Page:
Caring for a child with a disability can be expensive. Apart from increased medical bills, a child with a disability may require full-time care. Thus, many parents end up giving up their jobs to provide the care that their child needs. This, in turn, means that many families impacted by disability are financially challenged, with some even living near the poverty line. Social security disability attempts to replace lost income and help pay for a child’s medical bills, mobility equipment, and everyday living costs.
If your child has been diagnosed with autism spectrum disorder and their disability severely limits their communication skills or daily activities, they may be entitled to receive social security disability for children to help with expenses.
Symptoms of Autism
Autism is a neurodevelopmental disorder that causes a wide range of symptoms:
• Social withdrawal – losing language skills and interests in the world around them
• Avoidance of eye contact
• Inability to speak or late development of speech
• Focus on one object or activity
• Crying or screaming if a routine is changed
• Hand flapping
• Hypersensitivity to noise or light
• Inability to play with other children
• Late or absent toilet training
Is Your Child Eligible for Supplemental Security Income (SSI)?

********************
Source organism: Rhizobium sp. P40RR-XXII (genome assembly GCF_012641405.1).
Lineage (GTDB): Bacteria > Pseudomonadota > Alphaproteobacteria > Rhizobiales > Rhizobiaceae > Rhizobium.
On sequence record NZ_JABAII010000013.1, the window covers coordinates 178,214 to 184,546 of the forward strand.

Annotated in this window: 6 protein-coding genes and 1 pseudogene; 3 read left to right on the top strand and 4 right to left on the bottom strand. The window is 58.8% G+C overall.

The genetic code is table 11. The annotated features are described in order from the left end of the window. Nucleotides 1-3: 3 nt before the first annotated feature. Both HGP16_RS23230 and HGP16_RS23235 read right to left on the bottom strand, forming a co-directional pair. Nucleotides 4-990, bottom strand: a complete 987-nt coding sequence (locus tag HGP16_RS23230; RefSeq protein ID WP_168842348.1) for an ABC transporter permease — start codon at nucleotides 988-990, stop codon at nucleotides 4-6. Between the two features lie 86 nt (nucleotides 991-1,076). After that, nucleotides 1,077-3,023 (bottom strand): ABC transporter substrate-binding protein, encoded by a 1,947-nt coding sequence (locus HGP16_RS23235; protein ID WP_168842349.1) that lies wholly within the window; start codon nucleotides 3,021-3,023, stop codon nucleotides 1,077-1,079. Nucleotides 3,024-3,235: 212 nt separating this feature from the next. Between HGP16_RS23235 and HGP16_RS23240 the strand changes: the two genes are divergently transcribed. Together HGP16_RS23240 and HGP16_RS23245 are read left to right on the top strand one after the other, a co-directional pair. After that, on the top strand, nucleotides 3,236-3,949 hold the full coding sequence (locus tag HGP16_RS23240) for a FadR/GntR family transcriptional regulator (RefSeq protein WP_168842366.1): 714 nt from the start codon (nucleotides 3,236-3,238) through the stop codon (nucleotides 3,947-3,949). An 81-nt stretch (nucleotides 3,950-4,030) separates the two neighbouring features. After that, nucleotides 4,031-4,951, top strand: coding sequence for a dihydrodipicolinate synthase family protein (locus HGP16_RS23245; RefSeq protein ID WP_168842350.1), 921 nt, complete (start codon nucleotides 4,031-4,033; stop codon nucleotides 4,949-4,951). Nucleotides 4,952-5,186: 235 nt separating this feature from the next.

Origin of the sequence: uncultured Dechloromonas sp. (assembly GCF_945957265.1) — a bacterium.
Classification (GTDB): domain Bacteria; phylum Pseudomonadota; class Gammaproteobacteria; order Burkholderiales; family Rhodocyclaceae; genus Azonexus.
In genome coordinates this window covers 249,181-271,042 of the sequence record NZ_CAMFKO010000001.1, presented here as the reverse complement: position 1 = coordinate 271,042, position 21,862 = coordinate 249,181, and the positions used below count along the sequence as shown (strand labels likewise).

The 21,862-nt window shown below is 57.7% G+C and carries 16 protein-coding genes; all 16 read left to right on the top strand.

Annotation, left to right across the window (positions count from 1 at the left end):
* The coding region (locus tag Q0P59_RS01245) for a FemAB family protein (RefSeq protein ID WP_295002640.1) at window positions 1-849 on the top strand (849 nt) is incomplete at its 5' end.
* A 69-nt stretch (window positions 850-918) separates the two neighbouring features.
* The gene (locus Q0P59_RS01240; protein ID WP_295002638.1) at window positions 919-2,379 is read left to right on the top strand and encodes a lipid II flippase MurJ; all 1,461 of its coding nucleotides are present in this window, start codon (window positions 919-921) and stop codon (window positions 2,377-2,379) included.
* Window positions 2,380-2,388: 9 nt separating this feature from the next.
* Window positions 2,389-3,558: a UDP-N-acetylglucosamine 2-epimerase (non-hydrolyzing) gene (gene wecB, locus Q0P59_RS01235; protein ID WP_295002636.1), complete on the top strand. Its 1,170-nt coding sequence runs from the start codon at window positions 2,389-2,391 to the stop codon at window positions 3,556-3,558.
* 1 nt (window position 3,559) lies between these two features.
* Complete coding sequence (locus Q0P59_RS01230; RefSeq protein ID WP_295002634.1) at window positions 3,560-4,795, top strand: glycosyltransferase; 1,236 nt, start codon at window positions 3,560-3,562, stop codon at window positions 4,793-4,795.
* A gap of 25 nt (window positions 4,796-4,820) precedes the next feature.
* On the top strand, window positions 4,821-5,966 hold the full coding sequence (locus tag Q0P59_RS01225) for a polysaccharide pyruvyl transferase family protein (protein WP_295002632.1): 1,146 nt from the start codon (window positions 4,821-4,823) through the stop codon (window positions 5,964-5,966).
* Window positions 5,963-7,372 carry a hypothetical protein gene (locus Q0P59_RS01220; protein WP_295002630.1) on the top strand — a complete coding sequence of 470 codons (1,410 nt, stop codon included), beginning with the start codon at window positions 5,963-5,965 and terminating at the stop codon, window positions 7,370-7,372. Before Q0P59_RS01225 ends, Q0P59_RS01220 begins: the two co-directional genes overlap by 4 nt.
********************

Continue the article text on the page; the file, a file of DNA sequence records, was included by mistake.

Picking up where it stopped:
As symptoms and severity of autism varies to such a great degree, not all children with autism will be eligible to receive SSI. The criteria for SSI disability for children include the following markers:
• Deficits in reciprocal communication – The child has severe deficits in both verbal and non-verbal communication skills
• Deficits in Imaginative Play – A severe restriction is present is the child’s ability to imagine and play
• Severe Restrictions in Daily Activities – A level of disability that severely limits daily activities, social relationships and interests
Parents should have all the appropriate medical records to provide evidence for their claim.
Disability can be financially draining and limit opportunities for children. SSI aims to address the imbalance by supplementing the income of parents of disabled children who are severely affected by their autism.